SCO legal fight 'hampering' adoption of Linux in government

SCO legal fight 'hampering' adoption of Linux in government

Summary: Public-sector IT managers could be deterred from adopting open source because of the SCO factor, according to one MP

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SCO's legal assault on Linux could seriously affect the take-up of open-source software by UK government agencies, according to one of Britain's most tech-savvy MPs, who was attending the Linux User and Developer Expo 2004 in London

Richard Allan MP, the Liberal Democrat IT spokesman, warned on Wednesday that uncertainty over SCO's claim that Linux infringes its Unix copyrights will deter some public-sector employees from breaking away from proprietary software.

Allan said that the legal actions already brought by SCO against some firms, and the possibility that they will target other users of open-source software, are a "significant disincentive" to public-sector IT managers who are considering embracing Linux.

If correct, this is good news for software vendors such as Microsoft, which was recently embroiled in a row after it emerged that it had played a role in discussions between BayStar and SCO over their $50m (£27.8m) funding deal.

Allan argued that the laws surrounding copyright may need to be revised to prevent claims such as SCO's from harming the IT industry,  saying that the alternative is that similar legal actions could "hold up innovation" for several years.

However, other experts said on Wednesday that SCO's legal action will have little long-term impact.

"No, next question," said Matt Asay, director of Linux business office at Novell, when asked if SCO posed a serious threat to Linux.

A spokesperson for Red Hat replied that his company had repeatedly asked SCO for the offending lines of Unix code in Linux but so far hadn't received anything. "Every week that goes by that they fail to provide that code should be seen as evidence of the strength of their suit," he said.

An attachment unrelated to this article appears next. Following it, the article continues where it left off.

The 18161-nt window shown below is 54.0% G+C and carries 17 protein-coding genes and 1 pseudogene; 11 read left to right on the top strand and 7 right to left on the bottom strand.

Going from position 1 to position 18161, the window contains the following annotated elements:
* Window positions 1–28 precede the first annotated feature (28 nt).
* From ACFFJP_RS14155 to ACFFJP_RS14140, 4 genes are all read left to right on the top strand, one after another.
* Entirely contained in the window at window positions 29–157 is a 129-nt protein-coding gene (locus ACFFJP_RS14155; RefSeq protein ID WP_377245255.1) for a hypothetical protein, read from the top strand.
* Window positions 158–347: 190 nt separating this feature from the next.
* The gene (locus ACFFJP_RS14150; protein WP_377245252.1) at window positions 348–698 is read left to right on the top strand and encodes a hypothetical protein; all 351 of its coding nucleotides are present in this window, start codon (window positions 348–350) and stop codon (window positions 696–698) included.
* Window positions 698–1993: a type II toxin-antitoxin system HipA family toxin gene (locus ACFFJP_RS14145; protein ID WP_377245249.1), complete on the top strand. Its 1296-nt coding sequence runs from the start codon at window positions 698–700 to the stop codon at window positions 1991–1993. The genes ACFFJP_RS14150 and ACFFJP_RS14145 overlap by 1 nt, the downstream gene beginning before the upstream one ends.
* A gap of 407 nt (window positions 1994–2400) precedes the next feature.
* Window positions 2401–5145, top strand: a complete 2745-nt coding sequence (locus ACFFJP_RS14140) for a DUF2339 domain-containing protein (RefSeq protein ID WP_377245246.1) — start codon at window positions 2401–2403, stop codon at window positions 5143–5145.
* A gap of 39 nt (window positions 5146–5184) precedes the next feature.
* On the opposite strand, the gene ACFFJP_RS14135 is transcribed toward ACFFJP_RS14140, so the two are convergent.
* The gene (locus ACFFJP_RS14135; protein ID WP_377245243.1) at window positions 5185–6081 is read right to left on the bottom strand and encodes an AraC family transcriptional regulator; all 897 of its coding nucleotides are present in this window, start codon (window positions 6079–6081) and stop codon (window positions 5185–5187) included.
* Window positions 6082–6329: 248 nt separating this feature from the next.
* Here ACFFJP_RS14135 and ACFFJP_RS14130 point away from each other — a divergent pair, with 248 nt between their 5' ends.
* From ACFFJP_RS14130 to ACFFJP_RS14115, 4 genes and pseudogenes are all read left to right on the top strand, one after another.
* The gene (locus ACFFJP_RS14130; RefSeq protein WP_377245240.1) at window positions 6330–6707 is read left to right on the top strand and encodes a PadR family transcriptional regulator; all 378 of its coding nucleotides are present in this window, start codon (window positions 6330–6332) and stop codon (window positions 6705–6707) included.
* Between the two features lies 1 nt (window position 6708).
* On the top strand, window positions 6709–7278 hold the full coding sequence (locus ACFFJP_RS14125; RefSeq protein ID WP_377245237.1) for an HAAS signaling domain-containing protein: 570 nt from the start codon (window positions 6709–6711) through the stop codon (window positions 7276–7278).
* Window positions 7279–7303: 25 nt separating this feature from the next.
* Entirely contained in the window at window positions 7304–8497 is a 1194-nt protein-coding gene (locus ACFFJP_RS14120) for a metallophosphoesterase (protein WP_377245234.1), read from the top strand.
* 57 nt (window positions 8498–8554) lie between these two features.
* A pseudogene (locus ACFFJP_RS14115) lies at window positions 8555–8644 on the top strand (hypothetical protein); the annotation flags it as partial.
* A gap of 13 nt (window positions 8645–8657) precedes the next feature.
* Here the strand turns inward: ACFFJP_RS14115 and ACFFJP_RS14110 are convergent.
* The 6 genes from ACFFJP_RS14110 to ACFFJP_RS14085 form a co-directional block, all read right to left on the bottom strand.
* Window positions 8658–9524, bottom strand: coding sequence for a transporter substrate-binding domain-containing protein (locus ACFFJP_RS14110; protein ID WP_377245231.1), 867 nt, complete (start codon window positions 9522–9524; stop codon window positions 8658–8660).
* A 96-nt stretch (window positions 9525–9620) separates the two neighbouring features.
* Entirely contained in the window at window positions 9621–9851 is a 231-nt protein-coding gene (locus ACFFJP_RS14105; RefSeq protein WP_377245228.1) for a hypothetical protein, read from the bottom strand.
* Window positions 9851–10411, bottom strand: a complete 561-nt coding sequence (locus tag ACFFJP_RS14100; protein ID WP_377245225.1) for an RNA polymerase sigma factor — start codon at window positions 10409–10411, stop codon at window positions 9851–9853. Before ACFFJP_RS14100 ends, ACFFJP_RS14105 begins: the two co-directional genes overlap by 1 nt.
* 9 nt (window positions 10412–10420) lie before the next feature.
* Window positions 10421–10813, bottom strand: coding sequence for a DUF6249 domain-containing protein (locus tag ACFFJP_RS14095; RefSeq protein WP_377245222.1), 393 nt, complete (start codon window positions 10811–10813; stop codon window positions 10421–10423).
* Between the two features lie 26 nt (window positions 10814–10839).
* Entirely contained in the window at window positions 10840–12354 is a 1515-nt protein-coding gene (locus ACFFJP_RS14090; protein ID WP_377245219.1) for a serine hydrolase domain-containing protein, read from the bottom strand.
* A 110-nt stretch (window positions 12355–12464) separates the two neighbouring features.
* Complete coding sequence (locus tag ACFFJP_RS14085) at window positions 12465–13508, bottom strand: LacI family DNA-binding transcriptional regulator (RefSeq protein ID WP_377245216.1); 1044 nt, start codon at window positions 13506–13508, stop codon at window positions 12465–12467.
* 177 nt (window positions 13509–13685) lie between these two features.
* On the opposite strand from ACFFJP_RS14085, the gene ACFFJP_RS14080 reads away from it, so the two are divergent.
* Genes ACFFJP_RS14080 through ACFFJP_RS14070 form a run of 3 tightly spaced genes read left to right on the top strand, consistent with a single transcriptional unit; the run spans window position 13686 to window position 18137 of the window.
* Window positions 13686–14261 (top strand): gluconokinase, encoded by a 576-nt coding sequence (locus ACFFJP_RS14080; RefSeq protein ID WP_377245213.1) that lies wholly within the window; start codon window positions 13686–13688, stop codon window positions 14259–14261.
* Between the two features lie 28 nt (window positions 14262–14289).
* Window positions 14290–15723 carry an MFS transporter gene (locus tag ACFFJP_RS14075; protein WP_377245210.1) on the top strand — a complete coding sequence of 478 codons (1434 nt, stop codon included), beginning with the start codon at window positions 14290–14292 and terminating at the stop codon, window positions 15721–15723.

Responding to the SCO question, Bradley Tipp, Microsoft national systems engineer said: "It's nice to see a court case that we are not involved in for a change." Some audience members responded to his reply by shouting out various comments relating to the memo linking Microsoft to SCO.

Topics: Apps, Software Development

Andrew Donoghue

About Andrew Donoghue

"If I'd written all the truth I knew for the past ten years, about 600 people - including me - would be rotting in prison cells from Rio to Seattle today. Absolute truth is a very rare and dangerous commodity in the context of professional journalism."

Hunter S. Thompson

Andrew Donoghue is a freelance technology and business journalist with over ten years on leading titles such as Computing, SC Magazine, BusinessGreen and ZDNet.co.uk.

Specialising in sustainable IT and technology in the developing world, he has reported and volunteered on African aid projects, as well as working with charitable organisations such as the UN Foundation and Computer Aid.

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3 comments
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  • The fact companies who invested in SCO
    are starting to have doubts on SCOs credibility
    and their likelihood of winning, means SCO wil
    run out of money long before they can finish
    playing their corrupt litigation lottery.

    WHEN RBC recalls their loan,
    it'll be game over for SCO!

    (See, it took a blind, naiive, stupid Canadian bank
    to lend SCO money, because no bank with a brain
    and any business sense would even entertain
    the thought of funding SCOs litigious game.)
    anonymous
  • Whatever...SCO's about to drown in a legal guagmire of it's own making. Baystar saw the writing on the wall and is yanking their support. The Royal Bank of Canada will likely follow suit, SCO won't be able to pay it's lawyers and will become insolvent and the whole mess won't get cleared up because the lawsuits will never get a chance at a trial because SCO will be a defunct and dead company...unless MicroSoft swoops in with a cash infusion to resurrect their dying puppet.
    anonymous
  • This news is unfortunate in that many nice doggies must be licensed, many buildings inspected, many bad guys caught, much water supplied . . . The penguin is ideal for gov't, but there's always one constant concern: IT professional retention in the sector. I've seen guys walk faster than former husbands of Rosanne.
    anonymous